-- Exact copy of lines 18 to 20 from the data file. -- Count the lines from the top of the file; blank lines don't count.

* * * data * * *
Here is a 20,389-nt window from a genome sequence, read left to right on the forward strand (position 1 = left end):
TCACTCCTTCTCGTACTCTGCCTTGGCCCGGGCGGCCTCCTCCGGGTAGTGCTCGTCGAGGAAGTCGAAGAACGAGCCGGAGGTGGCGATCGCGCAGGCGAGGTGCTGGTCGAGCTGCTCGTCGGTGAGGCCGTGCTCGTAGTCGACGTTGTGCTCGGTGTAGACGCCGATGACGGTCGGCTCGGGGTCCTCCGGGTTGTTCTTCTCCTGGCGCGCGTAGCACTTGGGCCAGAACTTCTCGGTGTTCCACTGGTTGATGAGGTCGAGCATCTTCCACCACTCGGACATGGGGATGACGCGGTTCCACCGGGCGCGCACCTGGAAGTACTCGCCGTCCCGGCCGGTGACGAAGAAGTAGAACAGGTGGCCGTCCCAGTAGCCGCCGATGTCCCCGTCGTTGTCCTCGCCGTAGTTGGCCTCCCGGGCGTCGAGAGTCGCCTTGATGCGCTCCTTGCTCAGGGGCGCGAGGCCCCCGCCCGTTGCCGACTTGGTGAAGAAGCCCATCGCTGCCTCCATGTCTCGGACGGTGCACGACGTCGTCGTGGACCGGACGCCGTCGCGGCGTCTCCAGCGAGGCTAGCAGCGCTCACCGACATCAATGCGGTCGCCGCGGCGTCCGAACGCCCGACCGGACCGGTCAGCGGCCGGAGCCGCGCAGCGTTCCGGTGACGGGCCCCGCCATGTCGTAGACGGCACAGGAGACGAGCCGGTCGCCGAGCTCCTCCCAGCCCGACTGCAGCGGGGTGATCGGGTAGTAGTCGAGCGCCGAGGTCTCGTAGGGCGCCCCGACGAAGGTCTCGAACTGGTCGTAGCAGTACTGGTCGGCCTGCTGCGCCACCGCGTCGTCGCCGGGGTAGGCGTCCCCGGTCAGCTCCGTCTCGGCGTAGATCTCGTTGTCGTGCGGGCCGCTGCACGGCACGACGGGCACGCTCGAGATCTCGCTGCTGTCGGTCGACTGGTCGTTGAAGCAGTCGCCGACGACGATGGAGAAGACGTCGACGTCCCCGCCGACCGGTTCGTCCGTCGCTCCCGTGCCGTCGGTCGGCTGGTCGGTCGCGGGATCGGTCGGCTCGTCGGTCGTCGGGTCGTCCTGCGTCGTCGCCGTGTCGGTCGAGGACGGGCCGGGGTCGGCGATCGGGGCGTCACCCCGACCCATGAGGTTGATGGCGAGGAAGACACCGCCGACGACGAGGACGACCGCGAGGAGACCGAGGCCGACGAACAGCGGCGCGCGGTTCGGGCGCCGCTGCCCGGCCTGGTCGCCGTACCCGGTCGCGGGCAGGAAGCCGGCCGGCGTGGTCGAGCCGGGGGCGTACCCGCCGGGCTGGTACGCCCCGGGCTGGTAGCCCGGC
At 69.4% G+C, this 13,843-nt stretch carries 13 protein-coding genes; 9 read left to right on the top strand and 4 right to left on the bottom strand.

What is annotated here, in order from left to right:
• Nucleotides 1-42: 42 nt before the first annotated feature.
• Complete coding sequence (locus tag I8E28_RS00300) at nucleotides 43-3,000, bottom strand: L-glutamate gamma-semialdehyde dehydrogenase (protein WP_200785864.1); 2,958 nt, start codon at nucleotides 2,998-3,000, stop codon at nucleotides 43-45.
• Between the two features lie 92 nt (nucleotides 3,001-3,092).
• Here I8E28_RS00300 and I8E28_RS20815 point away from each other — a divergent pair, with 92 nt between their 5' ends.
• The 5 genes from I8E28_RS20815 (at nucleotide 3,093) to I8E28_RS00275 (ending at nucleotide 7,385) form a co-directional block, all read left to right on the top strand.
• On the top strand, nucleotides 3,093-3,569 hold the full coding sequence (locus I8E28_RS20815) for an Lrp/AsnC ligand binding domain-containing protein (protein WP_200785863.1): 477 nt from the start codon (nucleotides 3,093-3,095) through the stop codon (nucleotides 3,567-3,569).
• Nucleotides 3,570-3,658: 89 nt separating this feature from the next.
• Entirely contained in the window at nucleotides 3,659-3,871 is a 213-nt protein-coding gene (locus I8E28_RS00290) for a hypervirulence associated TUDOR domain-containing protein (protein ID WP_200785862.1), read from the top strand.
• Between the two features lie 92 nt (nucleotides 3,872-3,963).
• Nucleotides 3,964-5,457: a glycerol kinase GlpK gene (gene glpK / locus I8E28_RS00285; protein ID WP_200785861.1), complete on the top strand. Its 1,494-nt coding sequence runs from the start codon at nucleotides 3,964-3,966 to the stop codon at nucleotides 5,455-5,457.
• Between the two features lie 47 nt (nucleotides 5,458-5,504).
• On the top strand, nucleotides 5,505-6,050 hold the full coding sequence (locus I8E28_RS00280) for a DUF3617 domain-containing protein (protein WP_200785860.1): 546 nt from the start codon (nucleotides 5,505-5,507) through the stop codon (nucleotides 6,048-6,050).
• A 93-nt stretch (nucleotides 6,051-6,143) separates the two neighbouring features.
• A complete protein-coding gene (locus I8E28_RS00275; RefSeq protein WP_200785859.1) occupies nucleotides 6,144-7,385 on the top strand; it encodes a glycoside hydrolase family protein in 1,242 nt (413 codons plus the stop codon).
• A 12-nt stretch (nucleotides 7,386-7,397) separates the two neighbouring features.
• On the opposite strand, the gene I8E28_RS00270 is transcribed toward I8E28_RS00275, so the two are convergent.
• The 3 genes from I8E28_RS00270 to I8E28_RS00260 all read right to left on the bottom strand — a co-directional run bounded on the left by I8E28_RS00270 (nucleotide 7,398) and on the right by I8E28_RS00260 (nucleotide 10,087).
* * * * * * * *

• A complete protein-coding gene (locus I8E28_RS00275; RefSeq protein WP_200785859.1) occupies nucleotides 6,144-7,385 on the top strand; it encodes a glycoside hydrolase family protein in 1,242 nt (413 codons plus the stop codon).
• A 12-nt stretch (nucleotides 7,386-7,397) separates the two neighbouring features.
• On the opposite strand, the gene I8E28_RS00270 is transcribed toward I8E28_RS00275, so the two are convergent.